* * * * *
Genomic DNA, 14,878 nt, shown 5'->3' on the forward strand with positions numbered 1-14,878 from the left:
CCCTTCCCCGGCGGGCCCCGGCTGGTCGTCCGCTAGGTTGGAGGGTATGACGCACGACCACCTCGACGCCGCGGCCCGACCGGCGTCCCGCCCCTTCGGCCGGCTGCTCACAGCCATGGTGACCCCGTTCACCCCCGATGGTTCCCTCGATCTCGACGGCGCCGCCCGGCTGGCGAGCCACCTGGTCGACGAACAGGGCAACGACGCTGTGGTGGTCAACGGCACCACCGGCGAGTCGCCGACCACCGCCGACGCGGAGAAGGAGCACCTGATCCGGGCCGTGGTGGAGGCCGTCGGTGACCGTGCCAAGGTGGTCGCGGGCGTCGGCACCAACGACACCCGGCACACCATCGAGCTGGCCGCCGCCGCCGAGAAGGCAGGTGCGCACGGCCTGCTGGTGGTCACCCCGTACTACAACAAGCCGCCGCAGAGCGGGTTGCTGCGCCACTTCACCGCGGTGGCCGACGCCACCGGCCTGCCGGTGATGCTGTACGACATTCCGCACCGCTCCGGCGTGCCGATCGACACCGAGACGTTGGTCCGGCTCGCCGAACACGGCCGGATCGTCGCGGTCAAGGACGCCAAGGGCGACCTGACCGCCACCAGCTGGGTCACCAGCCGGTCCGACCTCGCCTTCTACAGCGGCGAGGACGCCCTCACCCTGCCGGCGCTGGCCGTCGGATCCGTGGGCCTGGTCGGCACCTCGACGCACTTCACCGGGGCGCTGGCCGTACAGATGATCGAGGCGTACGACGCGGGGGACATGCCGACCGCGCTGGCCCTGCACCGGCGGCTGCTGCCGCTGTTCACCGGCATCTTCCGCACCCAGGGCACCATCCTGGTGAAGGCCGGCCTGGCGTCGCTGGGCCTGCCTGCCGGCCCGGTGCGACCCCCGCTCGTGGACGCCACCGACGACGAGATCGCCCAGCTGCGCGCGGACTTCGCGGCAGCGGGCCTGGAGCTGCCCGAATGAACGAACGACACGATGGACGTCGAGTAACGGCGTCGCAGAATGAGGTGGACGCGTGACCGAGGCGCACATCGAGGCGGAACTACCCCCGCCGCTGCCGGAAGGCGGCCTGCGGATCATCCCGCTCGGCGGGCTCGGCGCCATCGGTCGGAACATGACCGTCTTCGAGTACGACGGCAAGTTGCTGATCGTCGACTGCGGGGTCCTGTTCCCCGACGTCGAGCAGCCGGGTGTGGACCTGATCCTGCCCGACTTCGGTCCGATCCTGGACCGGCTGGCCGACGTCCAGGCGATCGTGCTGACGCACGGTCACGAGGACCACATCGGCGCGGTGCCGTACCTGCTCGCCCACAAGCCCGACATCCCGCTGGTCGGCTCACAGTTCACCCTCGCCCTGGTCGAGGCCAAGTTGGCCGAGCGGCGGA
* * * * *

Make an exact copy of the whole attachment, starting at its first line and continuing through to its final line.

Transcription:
Genomic DNA, 14,878 nt, shown 5'->3' on the forward strand with positions numbered 1-14,878 from the left:
CCCTTCCCCGGCGGGCCCCGGCTGGTCGTCCGCTAGGTTGGAGGGTATGACGCACGACCACCTCGACGCCGCGGCCCGACCGGCGTCCCGCCCCTTCGGCCGGCTGCTCACAGCCATGGTGACCCCGTTCACCCCCGATGGTTCCCTCGATCTCGACGGCGCCGCCCGGCTGGCGAGCCACCTGGTCGACGAACAGGGCAACGACGCTGTGGTGGTCAACGGCACCACCGGCGAGTCGCCGACCACCGCCGACGCGGAGAAGGAGCACCTGATCCGGGCCGTGGTGGAGGCCGTCGGTGACCGTGCCAAGGTGGTCGCGGGCGTCGGCACCAACGACACCCGGCACACCATCGAGCTGGCCGCCGCCGCCGAGAAGGCAGGTGCGCACGGCCTGCTGGTGGTCACCCCGTACTACAACAAGCCGCCGCAGAGCGGGTTGCTGCGCCACTTCACCGCGGTGGCCGACGCCACCGGCCTGCCGGTGATGCTGTACGACATTCCGCACCGCTCCGGCGTGCCGATCGACACCGAGACGTTGGTCCGGCTCGCCGAACACGGCCGGATCGTCGCGGTCAAGGACGCCAAGGGCGACCTGACCGCCACCAGCTGGGTCACCAGCCGGTCCGACCTCGCCTTCTACAGCGGCGAGGACGCCCTCACCCTGCCGGCGCTGGCCGTCGGATCCGTGGGCCTGGTCGGCACCTCGACGCACTTCACCGGGGCGCTGGCCGTACAGATGATCGAGGCGTACGACGCGGGGGACATGCCGACCGCGCTGGCCCTGCACCGGCGGCTGCTGCCGCTGTTCACCGGCATCTTCCGCACCCAGGGCACCATCCTGGTGAAGGCCGGCCTGGCGTCGCTGGGCCTGCCTGCCGGCCCGGTGCGACCCCCGCTCGTGGACGCCACCGACGACGAGATCGCCCAGCTGCGCGCGGACTTCGCGGCAGCGGGCCTGGAGCTGCCCGAATGAACGAACGACACGATGGACGTCGAGTAACGGCGTCGCAGAATGAGGTGGACGCGTGACCGAGGCGCACATCGAGGCGGAACTACCCCCGCCGCTGCCGGAAGGCGGCCTGCGGATCATCCCGCTCGGCGGGCTCGGCGCCATCGGTCGGAACATGACCGTCTTCGAGTACGACGGCAAGTTGCTGATCGTCGACTGCGGGGTCCTGTTCCCCGACGTCGAGCAGCCGGGTGTGGACCTGATCCTGCCCGACTTCGGTCCGATCCTGGACCGGCTGGCCGACGTCCAGGCGATCGTGCTGACGCACGGTCACGAGGACCACATCGGCGCGGTGCCGTACCTGCTCGCCCACAAGCCCGACATCCCGCTGGTCGGCTCACAGTTCACCCTCGCCCTGGTCGAGGCCAAGTTGGCCGAGCGGCGGA